These perspectives and others establish rules for living that extend to the cultural meaning of disease and its management (eg, physical activity, medication use, health care– seeking behaviors, patient–provider interactions).
      • Goode T.D.
      • Haywood S.H.
      • Wells N.
      • Rhee K.
      Family-centered, culturally, and linguistically competent care: essential components of the medical home.
      Culture norms profoundly affect the way people define and experience health and disease. They also influence adherence to diet and insulin therapy and, ultimately, glycemic control.
      • Jack L.
      • Satterfield D.
      • Rodriquez B.
      • et al.
      Cultural sensitivity and diabetes education: recommendations for diabetes educators.
      • Goode T.D.
      • Haywood S.H.
      • Wells N.
      • Rhee K.
      Family-centered, culturally, and linguistically competent care: essential components of the medical home.
      Similarities and differences between and among ethnic groups are manifested in life experiences, family backgrounds, individual beliefs, attitudes, practices, socioeconomic status, environmental surroundings, and perceptions and experiences of racism.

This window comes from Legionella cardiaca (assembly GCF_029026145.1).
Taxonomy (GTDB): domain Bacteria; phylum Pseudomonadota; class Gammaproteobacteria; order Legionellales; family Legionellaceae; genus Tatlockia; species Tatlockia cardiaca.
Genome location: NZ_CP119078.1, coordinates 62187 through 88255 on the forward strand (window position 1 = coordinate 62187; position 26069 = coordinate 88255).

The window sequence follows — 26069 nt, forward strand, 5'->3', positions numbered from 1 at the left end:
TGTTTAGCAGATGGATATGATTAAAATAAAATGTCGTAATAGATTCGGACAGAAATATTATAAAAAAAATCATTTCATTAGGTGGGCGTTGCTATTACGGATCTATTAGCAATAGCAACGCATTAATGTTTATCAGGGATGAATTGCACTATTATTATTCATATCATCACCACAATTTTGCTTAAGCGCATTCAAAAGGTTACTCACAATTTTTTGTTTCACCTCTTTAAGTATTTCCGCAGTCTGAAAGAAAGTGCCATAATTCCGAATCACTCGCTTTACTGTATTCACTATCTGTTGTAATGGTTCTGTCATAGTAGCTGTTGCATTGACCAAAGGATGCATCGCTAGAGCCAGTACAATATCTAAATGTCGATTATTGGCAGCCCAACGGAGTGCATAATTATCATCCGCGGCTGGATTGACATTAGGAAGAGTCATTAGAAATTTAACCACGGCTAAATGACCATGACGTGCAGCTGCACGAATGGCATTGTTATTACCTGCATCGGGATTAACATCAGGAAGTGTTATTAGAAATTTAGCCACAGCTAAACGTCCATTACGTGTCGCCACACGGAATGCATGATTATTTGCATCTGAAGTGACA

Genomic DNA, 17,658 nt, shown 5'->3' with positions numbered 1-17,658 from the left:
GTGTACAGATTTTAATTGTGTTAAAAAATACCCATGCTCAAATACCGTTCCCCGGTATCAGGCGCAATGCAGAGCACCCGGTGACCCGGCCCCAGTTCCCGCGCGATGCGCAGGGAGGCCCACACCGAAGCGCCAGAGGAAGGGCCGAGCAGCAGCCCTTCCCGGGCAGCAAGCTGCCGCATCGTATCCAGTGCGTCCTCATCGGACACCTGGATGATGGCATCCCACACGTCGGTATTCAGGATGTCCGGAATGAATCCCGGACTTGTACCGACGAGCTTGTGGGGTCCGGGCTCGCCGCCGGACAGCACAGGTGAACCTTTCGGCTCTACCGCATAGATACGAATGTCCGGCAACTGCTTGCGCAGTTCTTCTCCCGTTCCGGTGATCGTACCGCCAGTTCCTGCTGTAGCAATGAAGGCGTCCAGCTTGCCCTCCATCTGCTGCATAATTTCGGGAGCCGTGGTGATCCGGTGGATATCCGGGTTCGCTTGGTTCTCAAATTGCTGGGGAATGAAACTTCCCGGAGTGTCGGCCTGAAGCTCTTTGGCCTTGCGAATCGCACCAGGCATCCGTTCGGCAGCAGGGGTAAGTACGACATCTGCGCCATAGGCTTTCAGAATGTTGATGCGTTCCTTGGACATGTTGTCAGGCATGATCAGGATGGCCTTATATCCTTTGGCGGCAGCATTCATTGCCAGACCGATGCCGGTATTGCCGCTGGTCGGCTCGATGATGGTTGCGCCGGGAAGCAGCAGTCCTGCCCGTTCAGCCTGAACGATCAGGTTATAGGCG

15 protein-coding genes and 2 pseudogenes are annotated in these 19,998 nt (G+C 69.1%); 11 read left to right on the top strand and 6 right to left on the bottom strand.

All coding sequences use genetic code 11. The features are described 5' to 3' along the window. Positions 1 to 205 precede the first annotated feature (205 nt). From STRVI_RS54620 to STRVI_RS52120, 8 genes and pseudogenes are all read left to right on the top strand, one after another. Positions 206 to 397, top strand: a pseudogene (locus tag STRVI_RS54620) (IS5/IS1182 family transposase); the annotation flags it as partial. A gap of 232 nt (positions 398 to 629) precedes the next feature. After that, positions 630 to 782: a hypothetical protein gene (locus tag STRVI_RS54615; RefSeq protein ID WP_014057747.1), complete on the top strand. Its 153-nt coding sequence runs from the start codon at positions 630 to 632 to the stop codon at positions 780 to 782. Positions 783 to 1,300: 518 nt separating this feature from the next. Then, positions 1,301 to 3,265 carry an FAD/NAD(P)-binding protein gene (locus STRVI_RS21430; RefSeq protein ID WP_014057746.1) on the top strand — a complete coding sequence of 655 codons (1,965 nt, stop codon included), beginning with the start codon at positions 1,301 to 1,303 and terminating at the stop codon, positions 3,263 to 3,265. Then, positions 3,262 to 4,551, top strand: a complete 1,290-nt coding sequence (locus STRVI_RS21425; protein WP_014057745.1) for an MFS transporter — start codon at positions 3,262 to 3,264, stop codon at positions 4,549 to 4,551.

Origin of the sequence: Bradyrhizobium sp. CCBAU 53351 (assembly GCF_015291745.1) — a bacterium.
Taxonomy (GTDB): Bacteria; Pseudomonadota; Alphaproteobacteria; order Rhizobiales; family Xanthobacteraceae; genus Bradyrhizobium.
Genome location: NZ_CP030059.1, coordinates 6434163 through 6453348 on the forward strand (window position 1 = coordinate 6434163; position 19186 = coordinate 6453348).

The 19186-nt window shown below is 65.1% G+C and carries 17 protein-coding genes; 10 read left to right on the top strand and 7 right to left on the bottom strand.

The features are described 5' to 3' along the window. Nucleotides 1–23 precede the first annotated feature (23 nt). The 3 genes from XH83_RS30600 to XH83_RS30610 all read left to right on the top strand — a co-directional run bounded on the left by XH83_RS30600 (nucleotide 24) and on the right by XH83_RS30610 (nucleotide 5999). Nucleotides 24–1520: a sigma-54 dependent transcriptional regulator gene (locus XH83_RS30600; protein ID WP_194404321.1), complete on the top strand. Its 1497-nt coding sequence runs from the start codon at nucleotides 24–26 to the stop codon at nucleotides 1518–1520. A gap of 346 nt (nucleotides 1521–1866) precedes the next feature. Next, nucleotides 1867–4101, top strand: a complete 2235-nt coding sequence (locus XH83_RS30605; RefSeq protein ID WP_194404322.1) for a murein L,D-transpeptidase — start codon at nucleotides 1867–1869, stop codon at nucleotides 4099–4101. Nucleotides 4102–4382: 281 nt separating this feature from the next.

• Jack L.
      • Satterfield D.
      • Rodriquez B.
      • et al.
      Cultural sensitivity and diabetes education: recommendations for diabetes educators.
      • Jack L.
      • Jack N.
      • Haynes S.
      Social determinants of health in minority populations: a call for multidisciplinary approaches to eliminate diabetes-related health disparities.
      • Goode T.D.
      • Haywood S.H.
      • Wells N.
      • Rhee K.
      Family-centered, culturally, and linguistically competent care: essential components of the medical home.
      These similarities and differences must be understood and considered when designing, delivering, and evaluating primary or secondary prevention lifestyle interventions. This is particularly the case given that culturally appropriate interventions (clinical and community) greatly affect adoption and maintenance of healthy behaviors over time.
      • Cross W.E.
      • Strauss L.
      The everyday functions of African-American identity.
      For example, exposing patients to culturally tailored diabetes education, the cornerstone of effective diabetes management, is central to improving self-efficacy and patient empowerment.
      • Jack L.
      • Satterfield D.
      • Rodriquez B.
      • et al.